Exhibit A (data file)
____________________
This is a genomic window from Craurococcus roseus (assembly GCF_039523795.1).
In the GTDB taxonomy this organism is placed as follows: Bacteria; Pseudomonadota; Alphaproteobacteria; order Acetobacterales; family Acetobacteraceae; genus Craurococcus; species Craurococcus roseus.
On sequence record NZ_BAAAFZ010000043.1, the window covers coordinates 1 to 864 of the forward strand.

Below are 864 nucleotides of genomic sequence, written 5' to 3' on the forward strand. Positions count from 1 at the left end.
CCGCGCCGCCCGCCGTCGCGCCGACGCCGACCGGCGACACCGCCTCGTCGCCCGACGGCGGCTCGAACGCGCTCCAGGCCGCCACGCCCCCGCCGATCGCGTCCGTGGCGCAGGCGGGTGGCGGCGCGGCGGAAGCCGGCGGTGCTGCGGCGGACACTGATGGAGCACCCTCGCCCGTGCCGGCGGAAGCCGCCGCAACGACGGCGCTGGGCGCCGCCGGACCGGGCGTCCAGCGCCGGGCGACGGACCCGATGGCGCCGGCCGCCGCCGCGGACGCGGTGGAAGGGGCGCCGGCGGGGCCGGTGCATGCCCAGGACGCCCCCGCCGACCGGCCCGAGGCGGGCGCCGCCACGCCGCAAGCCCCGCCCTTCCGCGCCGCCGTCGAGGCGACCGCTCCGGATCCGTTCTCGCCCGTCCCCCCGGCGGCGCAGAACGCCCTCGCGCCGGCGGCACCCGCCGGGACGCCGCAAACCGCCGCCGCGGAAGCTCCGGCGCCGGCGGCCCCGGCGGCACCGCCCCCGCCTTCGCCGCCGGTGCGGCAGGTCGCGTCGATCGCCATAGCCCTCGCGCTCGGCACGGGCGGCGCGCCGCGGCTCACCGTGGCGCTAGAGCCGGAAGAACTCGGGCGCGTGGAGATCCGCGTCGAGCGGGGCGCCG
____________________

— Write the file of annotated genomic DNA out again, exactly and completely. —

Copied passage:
This is a genomic window from Craurococcus roseus (assembly GCF_039523795.1).
In the GTDB taxonomy this organism is placed as follows: Bacteria; Pseudomonadota; Alphaproteobacteria; order Acetobacterales; family Acetobacteraceae; genus Craurococcus; species Craurococcus roseus.
On sequence record NZ_BAAAFZ010000043.1, the window covers coordinates 1 to 864 of the forward strand.

Below are 864 nucleotides of genomic sequence, written 5' to 3' on the forward strand. Positions count from 1 at the left end.
CCGCGCCGCCCGCCGTCGCGCCGACGCCGACCGGCGACACCGCCTCGTCGCCCGACGGCGGCTCGAACGCGCTCCAGGCCGCCACGCCCCCGCCGATCGCGTCCGTGGCGCAGGCGGGTGGCGGCGCGGCGGAAGCCGGCGGTGCTGCGGCGGACACTGATGGAGCACCCTCGCCCGTGCCGGCGGAAGCCGCCGCAACGACGGCGCTGGGCGCCGCCGGACCGGGCGTCCAGCGCCGGGCGACGGACCCGATGGCGCCGGCCGCCGCCGCGGACGCGGTGGAAGGGGCGCCGGCGGGGCCGGTGCATGCCCAGGACGCCCCCGCCGACCGGCCCGAGGCGGGCGCCGCCACGCCGCAAGCCCCGCCCTTCCGCGCCGCCGTCGAGGCGACCGCTCCGGATCCGTTCTCGCCCGTCCCCCCGGCGGCGCAGAACGCCCTCGCGCCGGCGGCACCCGCCGGGACGCCGCAAACCGCCGCCGCGGAAGCTCCGGCGCCGGCGGCCCCGGCGGCACCGCCCCCGCCTTCGCCGCCGGTGCGGCAGGTCGCGTCGATCGCCATAGCCCTCGCGCTCGGCACGGGCGGCGCGCCGCGGCTCACCGTGGCGCTAGAGCCGGAAGAACTCGGGCGCGTGGAGATCCGCGTCGAGCGGGGCGCCG